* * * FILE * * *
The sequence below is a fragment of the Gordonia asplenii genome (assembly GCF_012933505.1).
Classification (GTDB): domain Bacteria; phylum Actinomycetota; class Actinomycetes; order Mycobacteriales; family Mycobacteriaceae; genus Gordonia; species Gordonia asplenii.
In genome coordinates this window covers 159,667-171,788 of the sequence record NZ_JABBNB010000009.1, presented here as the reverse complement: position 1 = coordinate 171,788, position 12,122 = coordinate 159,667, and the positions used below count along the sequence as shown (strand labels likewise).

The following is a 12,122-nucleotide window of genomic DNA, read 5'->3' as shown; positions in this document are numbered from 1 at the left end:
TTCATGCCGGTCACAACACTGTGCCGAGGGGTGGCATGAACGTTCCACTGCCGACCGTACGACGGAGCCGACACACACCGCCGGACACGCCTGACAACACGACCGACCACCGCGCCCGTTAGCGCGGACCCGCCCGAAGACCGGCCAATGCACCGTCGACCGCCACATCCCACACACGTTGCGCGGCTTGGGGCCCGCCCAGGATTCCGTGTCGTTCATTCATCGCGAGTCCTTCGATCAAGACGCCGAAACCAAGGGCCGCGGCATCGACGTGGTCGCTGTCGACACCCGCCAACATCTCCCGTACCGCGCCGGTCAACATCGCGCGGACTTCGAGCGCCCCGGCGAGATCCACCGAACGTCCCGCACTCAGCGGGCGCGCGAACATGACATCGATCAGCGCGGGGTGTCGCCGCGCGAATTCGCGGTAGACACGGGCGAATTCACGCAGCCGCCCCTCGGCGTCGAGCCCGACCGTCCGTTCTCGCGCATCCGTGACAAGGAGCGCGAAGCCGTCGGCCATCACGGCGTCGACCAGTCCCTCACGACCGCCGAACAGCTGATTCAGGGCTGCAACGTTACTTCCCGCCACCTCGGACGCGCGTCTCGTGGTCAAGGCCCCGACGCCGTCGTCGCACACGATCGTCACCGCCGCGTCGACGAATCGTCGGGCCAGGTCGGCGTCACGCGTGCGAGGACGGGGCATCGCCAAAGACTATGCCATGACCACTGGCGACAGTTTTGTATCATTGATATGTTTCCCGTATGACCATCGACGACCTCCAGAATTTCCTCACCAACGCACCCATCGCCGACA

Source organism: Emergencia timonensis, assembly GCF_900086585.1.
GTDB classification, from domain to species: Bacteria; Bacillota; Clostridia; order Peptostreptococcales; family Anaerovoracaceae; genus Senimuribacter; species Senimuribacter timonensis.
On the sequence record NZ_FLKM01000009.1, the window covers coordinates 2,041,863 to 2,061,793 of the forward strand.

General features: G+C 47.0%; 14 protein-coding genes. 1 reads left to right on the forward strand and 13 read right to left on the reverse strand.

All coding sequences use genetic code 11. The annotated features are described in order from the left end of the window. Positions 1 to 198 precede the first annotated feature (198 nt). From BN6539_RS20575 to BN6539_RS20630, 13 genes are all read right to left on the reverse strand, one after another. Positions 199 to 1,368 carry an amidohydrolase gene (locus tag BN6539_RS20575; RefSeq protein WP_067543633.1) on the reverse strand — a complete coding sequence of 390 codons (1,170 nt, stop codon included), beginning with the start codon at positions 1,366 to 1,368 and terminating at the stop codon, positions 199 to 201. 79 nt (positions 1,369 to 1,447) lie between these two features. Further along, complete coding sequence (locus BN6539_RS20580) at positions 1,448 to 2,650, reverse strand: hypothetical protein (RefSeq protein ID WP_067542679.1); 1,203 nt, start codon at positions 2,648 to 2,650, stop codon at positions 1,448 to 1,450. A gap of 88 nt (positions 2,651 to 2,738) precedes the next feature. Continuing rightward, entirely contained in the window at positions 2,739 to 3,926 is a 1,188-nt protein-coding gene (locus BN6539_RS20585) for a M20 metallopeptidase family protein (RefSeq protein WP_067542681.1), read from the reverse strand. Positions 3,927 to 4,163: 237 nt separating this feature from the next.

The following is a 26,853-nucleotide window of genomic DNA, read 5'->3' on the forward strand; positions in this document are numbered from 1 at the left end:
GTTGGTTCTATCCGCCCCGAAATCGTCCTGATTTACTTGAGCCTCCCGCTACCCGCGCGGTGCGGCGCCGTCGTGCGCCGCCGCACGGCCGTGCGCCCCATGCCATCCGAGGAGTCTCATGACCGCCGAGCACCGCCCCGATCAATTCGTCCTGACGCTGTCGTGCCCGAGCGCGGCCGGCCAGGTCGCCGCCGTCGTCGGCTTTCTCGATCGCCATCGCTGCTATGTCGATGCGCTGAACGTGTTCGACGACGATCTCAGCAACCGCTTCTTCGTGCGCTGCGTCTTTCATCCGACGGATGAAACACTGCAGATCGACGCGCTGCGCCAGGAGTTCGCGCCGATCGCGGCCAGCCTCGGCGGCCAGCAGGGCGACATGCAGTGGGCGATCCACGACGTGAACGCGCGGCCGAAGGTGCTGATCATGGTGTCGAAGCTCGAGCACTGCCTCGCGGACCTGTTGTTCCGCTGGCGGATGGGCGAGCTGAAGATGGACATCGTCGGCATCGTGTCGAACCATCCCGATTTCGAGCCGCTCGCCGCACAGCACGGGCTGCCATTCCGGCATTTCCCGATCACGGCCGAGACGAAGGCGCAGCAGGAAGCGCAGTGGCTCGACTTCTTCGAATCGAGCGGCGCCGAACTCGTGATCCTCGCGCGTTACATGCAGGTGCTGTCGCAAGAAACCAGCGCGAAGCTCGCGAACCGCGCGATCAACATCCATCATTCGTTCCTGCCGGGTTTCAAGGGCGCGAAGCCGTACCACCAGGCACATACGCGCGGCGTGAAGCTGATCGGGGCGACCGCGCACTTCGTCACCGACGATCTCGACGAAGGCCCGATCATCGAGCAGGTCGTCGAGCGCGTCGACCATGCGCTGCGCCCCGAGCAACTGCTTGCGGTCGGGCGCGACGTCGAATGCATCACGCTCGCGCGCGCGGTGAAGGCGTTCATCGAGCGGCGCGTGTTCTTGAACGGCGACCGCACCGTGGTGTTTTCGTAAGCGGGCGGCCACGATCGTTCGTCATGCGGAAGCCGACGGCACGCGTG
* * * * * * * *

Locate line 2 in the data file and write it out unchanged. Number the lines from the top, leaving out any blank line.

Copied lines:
Classification (GTDB): domain Bacteria; phylum Actinomycetota; class Actinomycetes; order Mycobacteriales; family Mycobacteriaceae; genus Gordonia; species Gordonia asplenii.